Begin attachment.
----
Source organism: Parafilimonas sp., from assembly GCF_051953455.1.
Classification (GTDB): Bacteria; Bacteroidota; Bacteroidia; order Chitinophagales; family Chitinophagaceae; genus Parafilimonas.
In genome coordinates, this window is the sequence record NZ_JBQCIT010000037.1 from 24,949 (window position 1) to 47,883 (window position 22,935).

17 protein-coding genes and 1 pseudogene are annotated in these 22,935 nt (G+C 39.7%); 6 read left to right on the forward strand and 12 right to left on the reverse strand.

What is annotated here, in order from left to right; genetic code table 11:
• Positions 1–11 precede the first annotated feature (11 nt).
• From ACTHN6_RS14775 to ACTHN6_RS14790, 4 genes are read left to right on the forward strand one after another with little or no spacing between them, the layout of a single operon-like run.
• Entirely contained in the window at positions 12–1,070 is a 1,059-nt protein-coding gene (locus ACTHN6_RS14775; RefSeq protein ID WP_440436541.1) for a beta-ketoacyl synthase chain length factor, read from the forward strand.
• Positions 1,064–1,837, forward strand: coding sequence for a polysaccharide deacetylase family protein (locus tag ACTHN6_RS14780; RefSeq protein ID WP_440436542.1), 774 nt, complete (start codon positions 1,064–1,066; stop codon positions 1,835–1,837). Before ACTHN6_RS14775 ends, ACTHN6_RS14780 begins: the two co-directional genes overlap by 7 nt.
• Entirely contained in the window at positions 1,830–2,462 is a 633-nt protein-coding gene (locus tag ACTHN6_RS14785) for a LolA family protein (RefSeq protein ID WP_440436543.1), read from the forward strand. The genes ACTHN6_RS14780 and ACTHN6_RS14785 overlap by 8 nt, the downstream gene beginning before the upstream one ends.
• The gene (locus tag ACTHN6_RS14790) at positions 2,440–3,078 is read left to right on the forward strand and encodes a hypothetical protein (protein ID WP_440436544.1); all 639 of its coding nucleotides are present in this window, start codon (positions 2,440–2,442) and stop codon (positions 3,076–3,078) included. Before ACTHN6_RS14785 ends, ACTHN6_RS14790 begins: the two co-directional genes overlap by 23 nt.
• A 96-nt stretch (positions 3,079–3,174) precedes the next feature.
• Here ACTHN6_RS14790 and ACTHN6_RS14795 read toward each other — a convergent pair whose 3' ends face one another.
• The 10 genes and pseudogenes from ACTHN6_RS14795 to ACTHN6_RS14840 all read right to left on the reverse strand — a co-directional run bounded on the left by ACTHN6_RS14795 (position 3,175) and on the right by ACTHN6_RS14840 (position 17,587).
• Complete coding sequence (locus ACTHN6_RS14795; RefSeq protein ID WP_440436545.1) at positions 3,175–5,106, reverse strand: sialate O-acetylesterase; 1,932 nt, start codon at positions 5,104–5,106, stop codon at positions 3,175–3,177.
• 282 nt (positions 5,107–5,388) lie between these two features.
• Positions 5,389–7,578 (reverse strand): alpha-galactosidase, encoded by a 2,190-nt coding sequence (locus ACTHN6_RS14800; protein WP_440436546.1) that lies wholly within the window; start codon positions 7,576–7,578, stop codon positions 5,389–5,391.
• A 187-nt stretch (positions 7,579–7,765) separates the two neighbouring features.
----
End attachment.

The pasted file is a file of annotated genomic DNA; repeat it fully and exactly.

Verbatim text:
Source organism: Parafilimonas sp., from assembly GCF_051953455.1.
Classification (GTDB): Bacteria; Bacteroidota; Bacteroidia; order Chitinophagales; family Chitinophagaceae; genus Parafilimonas.
In genome coordinates, this window is the sequence record NZ_JBQCIT010000037.1 from 24,949 (window position 1) to 47,883 (window position 22,935).

17 protein-coding genes and 1 pseudogene are annotated in these 22,935 nt (G+C 39.7%); 6 read left to right on the forward strand and 12 right to left on the reverse strand.

What is annotated here, in order from left to right; genetic code table 11:
• Positions 1–11 precede the first annotated feature (11 nt).
• From ACTHN6_RS14775 to ACTHN6_RS14790, 4 genes are read left to right on the forward strand one after another with little or no spacing between them, the layout of a single operon-like run.
• Entirely contained in the window at positions 12–1,070 is a 1,059-nt protein-coding gene (locus ACTHN6_RS14775; RefSeq protein ID WP_440436541.1) for a beta-ketoacyl synthase chain length factor, read from the forward strand.
• Positions 1,064–1,837, forward strand: coding sequence for a polysaccharide deacetylase family protein (locus tag ACTHN6_RS14780; RefSeq protein ID WP_440436542.1), 774 nt, complete (start codon positions 1,064–1,066; stop codon positions 1,835–1,837). Before ACTHN6_RS14775 ends, ACTHN6_RS14780 begins: the two co-directional genes overlap by 7 nt.
• Entirely contained in the window at positions 1,830–2,462 is a 633-nt protein-coding gene (locus tag ACTHN6_RS14785) for a LolA family protein (RefSeq protein ID WP_440436543.1), read from the forward strand. The genes ACTHN6_RS14780 and ACTHN6_RS14785 overlap by 8 nt, the downstream gene beginning before the upstream one ends.
• The gene (locus tag ACTHN6_RS14790) at positions 2,440–3,078 is read left to right on the forward strand and encodes a hypothetical protein (protein ID WP_440436544.1); all 639 of its coding nucleotides are present in this window, start codon (positions 2,440–2,442) and stop codon (positions 3,076–3,078) included. Before ACTHN6_RS14785 ends, ACTHN6_RS14790 begins: the two co-directional genes overlap by 23 nt.
• A 96-nt stretch (positions 3,079–3,174) precedes the next feature.
• Here ACTHN6_RS14790 and ACTHN6_RS14795 read toward each other — a convergent pair whose 3' ends face one another.
• The 10 genes and pseudogenes from ACTHN6_RS14795 to ACTHN6_RS14840 all read right to left on the reverse strand — a co-directional run bounded on the left by ACTHN6_RS14795 (position 3,175) and on the right by ACTHN6_RS14840 (position 17,587).
• Complete coding sequence (locus ACTHN6_RS14795; RefSeq protein ID WP_440436545.1) at positions 3,175–5,106, reverse strand: sialate O-acetylesterase; 1,932 nt, start codon at positions 5,104–5,106, stop codon at positions 3,175–3,177.
• 282 nt (positions 5,107–5,388) lie between these two features.
• Positions 5,389–7,578 (reverse strand): alpha-galactosidase, encoded by a 2,190-nt coding sequence (locus ACTHN6_RS14800; protein WP_440436546.1) that lies wholly within the window; start codon positions 7,576–7,578, stop codon positions 5,389–5,391.
• A 187-nt stretch (positions 7,579–7,765) separates the two neighbouring features.